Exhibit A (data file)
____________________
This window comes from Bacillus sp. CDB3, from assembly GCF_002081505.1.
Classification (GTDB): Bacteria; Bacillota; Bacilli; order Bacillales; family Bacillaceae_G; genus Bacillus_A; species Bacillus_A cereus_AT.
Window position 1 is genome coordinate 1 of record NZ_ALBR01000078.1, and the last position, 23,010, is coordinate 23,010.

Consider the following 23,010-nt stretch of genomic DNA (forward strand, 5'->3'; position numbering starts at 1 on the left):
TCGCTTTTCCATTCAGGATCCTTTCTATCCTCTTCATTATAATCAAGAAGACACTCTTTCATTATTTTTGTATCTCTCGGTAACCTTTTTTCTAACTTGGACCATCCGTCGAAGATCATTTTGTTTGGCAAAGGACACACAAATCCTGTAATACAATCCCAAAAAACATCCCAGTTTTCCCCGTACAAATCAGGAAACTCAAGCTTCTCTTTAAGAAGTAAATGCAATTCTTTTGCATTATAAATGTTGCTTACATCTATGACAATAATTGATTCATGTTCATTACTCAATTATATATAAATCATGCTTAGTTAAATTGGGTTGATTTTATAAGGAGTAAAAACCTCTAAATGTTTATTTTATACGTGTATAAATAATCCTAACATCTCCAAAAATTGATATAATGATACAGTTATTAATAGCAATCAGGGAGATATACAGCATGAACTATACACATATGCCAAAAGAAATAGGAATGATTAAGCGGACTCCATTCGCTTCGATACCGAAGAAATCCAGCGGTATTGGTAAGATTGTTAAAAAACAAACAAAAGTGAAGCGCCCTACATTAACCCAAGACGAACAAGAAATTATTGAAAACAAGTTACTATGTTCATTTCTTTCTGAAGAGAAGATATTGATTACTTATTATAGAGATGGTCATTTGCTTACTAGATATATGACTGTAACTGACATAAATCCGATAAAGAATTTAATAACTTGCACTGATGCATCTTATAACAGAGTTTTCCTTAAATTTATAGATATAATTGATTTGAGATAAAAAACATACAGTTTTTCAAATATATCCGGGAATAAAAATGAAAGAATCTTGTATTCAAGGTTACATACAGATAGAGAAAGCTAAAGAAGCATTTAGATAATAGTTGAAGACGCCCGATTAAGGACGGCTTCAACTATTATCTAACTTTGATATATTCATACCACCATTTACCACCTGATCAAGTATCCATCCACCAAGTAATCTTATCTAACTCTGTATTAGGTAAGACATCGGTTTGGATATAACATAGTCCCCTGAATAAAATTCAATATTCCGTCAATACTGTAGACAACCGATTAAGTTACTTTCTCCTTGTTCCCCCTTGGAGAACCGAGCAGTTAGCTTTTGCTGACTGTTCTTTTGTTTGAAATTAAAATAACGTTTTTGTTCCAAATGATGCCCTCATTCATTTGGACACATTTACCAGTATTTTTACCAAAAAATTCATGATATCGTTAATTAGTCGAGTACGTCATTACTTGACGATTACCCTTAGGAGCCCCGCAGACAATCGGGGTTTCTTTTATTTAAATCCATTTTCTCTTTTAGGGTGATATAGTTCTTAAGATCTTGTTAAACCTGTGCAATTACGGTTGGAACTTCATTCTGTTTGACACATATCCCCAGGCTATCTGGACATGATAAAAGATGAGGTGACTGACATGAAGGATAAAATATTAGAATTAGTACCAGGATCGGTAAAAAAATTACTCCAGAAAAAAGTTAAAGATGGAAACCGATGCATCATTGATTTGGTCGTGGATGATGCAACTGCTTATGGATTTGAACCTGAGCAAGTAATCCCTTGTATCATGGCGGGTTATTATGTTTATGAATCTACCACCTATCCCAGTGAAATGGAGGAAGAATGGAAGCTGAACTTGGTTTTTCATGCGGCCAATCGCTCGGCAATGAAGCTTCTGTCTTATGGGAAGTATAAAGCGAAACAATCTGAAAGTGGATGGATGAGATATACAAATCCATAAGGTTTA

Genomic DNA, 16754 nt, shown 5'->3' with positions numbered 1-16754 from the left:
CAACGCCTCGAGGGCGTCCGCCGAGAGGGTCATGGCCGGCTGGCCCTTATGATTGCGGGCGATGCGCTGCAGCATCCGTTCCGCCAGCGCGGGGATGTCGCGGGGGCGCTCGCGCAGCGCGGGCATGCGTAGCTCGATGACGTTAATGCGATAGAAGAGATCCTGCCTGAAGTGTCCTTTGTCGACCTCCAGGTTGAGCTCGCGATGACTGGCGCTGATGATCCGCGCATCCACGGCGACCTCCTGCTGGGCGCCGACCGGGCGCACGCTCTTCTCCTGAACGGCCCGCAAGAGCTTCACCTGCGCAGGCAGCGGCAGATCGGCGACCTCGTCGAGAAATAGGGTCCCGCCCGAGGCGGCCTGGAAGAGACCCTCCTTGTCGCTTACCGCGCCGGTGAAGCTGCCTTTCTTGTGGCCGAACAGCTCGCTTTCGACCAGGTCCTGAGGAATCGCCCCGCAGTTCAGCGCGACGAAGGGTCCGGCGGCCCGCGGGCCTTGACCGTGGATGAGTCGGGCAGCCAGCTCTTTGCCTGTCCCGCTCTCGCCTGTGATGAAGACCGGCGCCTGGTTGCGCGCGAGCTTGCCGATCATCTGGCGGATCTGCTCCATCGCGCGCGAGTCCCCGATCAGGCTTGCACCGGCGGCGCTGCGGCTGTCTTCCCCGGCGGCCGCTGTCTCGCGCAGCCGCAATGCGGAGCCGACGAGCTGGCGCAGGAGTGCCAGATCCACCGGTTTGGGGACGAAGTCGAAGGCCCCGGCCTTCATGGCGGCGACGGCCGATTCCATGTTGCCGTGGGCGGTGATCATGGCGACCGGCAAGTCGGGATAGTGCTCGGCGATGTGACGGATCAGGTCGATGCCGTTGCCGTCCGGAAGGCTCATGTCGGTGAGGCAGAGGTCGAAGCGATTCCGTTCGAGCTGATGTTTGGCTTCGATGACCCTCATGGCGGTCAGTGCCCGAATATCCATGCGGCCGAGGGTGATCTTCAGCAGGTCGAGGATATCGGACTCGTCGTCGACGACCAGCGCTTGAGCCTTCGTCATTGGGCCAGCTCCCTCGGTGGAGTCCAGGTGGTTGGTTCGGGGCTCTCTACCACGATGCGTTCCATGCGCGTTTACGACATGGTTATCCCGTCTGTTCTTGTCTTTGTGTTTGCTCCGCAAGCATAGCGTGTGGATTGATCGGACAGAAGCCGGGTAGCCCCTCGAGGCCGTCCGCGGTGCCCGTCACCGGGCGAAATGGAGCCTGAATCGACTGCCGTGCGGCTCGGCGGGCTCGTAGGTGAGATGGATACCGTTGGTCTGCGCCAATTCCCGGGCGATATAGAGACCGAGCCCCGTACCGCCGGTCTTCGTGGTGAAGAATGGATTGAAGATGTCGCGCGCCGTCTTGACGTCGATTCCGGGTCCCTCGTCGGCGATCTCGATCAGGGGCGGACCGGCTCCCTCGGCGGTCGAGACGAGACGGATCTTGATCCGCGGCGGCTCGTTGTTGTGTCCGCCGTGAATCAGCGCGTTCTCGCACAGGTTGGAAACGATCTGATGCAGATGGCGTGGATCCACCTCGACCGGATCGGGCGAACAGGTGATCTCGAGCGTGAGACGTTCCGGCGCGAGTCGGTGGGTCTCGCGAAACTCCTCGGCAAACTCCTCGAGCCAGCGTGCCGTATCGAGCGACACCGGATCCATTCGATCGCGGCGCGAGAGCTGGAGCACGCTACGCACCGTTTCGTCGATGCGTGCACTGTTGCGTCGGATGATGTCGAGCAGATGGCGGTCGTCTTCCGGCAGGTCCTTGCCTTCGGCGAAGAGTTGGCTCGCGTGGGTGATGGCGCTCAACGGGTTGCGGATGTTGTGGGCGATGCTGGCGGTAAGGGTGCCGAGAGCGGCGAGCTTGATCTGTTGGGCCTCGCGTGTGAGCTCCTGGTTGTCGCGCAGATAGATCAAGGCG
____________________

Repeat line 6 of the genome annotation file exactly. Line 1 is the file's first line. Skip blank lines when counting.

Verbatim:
Genomic DNA, 16754 nt, shown 5'->3' with positions numbered 1-16754 from the left: